That colleague was John Schneider.
In contrast to Ted’s introverted personality and social shyness, John is extroverted and gregarious. He is quick to engage with either a disarming observation to lighten the mood or a direct remark to intensify it. While Ted avoids conflicts and uncomfortable conversations, John embraces them.
John’s youth belies his extensive NFL experience. He combines knowledge gleaned from mentors such as Marty Schottenheimer and Ron Wolf with his own principles and self-motivation. Like Ted, John is a scout at heart, spending countless hours on the road and in the film room trying to discover talent.
Both are highly respected architects of Super Bowl champion teams. And both are driven scouts at heart who remain unchanged by success, perfectly content to allow others to share or take credit.
Unlike Ted, however, taking big swings to improve the team energizes John. There were some times at the Packers when John would gently (or not-so-gently) push against Ted’s conservative nature to make more aggressive pushes for players. It is not surprising to see the Seahawks active in free agency (Zach Miller, Sidney Rice, Michael Bennett, etc.) and trades (Marshawn Lynch, Percy Harvin, etc.). John also tried to take a big swing and land Peyton Manning in 2012. Unable to even get into the batter’s box there, he ended up signing Matt Flynn.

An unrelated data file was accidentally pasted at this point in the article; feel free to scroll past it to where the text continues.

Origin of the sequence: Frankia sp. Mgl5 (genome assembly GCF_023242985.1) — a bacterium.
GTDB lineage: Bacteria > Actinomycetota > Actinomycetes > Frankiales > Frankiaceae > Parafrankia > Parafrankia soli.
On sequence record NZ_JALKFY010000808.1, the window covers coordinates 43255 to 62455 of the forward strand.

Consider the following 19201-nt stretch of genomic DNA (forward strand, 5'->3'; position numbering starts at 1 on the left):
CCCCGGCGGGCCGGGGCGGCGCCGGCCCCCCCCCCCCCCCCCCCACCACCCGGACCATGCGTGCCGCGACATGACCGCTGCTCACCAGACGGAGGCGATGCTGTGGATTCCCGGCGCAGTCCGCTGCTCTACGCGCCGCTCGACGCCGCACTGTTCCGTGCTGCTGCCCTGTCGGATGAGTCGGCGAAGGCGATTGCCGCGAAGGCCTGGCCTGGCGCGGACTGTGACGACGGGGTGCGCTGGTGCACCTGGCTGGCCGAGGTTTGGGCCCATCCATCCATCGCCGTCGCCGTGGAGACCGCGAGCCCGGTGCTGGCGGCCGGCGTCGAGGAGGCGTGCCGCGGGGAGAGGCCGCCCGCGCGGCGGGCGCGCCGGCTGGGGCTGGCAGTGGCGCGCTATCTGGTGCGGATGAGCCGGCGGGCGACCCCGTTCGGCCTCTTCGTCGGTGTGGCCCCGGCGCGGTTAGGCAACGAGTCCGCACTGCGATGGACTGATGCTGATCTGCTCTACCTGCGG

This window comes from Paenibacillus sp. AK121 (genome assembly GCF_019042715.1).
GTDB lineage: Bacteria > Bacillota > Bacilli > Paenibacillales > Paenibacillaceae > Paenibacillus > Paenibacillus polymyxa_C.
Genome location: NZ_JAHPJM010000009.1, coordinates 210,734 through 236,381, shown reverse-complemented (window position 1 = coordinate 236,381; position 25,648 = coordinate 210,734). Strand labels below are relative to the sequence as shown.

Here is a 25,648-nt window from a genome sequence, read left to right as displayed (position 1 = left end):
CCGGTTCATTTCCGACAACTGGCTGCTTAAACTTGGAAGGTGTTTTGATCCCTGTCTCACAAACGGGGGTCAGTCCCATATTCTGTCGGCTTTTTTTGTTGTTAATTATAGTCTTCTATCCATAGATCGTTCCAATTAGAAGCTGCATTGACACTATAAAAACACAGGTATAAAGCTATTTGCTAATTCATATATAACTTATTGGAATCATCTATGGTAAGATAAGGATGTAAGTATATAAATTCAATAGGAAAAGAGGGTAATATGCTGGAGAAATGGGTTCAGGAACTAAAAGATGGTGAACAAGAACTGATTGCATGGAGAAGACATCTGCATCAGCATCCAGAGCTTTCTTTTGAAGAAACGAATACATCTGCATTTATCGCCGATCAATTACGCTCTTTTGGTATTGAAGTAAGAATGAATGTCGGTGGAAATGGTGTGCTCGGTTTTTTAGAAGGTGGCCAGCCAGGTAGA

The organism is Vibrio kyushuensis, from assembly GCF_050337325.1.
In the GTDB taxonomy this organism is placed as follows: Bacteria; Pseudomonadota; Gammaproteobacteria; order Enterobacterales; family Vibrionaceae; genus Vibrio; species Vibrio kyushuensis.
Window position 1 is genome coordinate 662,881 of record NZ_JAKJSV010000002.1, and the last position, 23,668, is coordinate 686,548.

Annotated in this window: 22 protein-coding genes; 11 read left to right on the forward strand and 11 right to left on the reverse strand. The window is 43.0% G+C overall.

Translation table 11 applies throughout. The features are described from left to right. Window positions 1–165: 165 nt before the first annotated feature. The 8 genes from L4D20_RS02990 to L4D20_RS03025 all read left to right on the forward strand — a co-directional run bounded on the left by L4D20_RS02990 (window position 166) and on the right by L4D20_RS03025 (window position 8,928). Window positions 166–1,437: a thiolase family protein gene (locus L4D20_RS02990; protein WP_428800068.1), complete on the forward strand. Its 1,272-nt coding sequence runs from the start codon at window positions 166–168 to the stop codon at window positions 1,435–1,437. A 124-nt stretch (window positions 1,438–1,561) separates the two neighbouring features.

Both Ted and John believe in “churning”—that is, constantly shuffling players through the bottom of the roster and the practice squad in the never-ending search for better talent. The Packers and Seahawks are always league leaders in number of players brought through their facility for Tuesday (the season’s off-day) tryouts.
The wisdom and impact of Ron Wolf is clearly found in both Ted and John. With Ron, it was all about the players. He would regularly recite our roster by position and compare the talent to other rosters—primarily our division opponents—to see where we needed improvement.